Flunked Stress Management

Earlier this year I took an 8 week stress management class and flunked it. I’m not proud. But at least I learned a lot about myself and about what it actually takes to change habits.

One of my goals in taking the course was to improve my sleep. I found out that this requires winding down in the evening instead of working until I drop. That I also needed to avoid stress-inducing work after dinner, and shut down all screens an hour before I get into bed each night at a specific target time. And that my night-time reading needs to be soothing, inspiring, or fun (no political diatribes).

For me, a major source of stress was the amount of work I was trying to finish each day. I found that . . .

My to-do list was killing me.

Unwinding in the evening isn’t easy. There’s always that one last thing (or 5) that I suddenly MUST take care of before bed. And some of these keep me up half the night. I tell myself that things will be SO MUCH BETTER if I go to bed having completed these tasks. In my head, part of “being a good person” has meant cleaning up emails and taking care of minutia.

Obsessing over the urgent has meant sacrificing what was actually important: my health, creativity, and priority projects.

Unfortunately, there are real consequences to this: in the stress class we got to hear just how much our poor sleep habits affect our health and life expectancy. It’s real:

The truth is there will always be more items on our to-do lists. But . . .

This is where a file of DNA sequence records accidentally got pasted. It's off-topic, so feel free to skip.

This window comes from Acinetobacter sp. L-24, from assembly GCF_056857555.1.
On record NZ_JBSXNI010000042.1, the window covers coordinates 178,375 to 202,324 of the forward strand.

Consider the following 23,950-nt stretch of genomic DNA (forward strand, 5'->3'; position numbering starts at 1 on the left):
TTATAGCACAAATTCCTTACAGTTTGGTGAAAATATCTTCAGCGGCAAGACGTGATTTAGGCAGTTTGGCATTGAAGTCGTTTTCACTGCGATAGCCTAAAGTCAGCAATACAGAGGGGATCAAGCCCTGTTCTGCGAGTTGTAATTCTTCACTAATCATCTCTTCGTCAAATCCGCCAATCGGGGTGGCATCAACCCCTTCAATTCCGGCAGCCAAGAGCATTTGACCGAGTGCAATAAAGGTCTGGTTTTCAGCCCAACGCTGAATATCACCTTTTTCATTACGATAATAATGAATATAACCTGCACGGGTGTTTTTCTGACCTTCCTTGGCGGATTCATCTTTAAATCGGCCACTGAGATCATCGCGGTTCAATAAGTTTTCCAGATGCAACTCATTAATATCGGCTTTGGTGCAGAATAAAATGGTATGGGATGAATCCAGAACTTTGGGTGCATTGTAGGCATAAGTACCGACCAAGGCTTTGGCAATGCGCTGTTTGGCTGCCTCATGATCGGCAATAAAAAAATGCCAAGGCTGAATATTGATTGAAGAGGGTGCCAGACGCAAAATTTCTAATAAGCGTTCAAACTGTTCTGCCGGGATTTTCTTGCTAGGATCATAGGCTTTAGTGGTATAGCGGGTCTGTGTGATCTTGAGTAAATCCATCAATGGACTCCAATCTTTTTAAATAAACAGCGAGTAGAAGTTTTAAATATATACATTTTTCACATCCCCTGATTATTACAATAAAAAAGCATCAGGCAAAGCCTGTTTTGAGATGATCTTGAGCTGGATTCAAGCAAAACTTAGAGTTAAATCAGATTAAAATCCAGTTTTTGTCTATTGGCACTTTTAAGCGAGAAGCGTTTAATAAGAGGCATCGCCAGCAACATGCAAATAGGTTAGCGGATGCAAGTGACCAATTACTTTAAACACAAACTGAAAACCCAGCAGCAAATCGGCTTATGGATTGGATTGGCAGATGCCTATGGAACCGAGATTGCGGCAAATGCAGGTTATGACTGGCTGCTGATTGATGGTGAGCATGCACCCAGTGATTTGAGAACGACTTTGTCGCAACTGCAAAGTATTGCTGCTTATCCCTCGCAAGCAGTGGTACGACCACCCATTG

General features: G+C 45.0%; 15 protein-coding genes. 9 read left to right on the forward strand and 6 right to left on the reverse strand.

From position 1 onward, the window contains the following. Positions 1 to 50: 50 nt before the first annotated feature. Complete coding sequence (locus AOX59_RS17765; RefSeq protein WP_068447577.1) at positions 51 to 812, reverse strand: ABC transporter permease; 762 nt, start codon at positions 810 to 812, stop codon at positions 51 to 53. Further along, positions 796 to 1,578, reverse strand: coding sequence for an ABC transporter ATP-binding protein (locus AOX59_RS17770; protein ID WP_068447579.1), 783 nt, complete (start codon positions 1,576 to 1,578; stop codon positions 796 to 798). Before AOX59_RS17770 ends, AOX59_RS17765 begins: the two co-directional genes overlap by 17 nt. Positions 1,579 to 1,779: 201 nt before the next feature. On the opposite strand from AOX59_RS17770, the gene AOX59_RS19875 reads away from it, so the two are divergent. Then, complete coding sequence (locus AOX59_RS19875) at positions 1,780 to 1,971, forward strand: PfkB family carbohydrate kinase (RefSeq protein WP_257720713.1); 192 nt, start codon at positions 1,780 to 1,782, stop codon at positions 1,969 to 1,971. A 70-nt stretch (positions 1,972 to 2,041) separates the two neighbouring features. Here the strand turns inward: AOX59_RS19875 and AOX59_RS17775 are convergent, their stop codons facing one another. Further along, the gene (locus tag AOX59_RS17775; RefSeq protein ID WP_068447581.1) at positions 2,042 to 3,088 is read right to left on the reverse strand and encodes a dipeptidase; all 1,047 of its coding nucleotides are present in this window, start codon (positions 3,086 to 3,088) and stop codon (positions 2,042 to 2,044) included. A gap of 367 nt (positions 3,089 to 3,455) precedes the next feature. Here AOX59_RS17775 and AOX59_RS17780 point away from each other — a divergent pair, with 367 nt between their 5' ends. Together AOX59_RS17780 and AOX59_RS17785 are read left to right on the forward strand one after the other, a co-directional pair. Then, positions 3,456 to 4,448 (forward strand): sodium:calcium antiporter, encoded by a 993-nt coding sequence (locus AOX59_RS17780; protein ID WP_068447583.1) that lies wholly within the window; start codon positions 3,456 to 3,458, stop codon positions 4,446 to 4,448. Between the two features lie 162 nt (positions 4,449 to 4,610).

When we cheat ourselves of a good night’s sleep we lose out on our tomorrows.

Flunking the class made me realize just how much effort I’d need to make in order to reduce my stress and be able to sleep better. And in the months since the class ended my sleeping has improved—though I still need to work at it daily. Getting better sleep has required me to make a series of changes in how I manage my time and commitments. I’ve learned it’s not something you can “fix and forget”—for me it takes organizing each day with the end in mind.

Reduce stress and improve sleep to become the best version of yourself.

Over the past months, I’ve been noticing which changes seem to have the most impact—both for me and my clients. It’s not unlike teaching a master class: looking for the intervention that will unlock a series of other changes and create maximum improvement.

Here’s what I’ve found: there’s a deceptively small change that can have a domino effect, triggering changes that boost productivity, quality of life, and improve sleep habits.

What’s this miracle new habit (and the series of changes it can set in motion)?

Stop using your phone as your alarm clock.

Yep: go out and buy yourself an old school alarm clock (one with a sound you can stand).

At night, charge your phone in another room. Keep it out of site and sound range so you can . . .

Make your bedroom phone-free and screen-free

What will this do? It will force you to consciously choose when you go online each day. Instead of automatically checking messages, begin your day with a walk, with stretching, or meditation and then . . .

Do NOT go online until you’ve done your priority work.

The first work you do each day should be at least 45 minutes (more if you can manage it) of undistracted time on your priority project—whether this is practicing, composing, writing, or something else. Scheduling a daily priority “time block” will allow you to do your most important work with a relaxed and focused mind.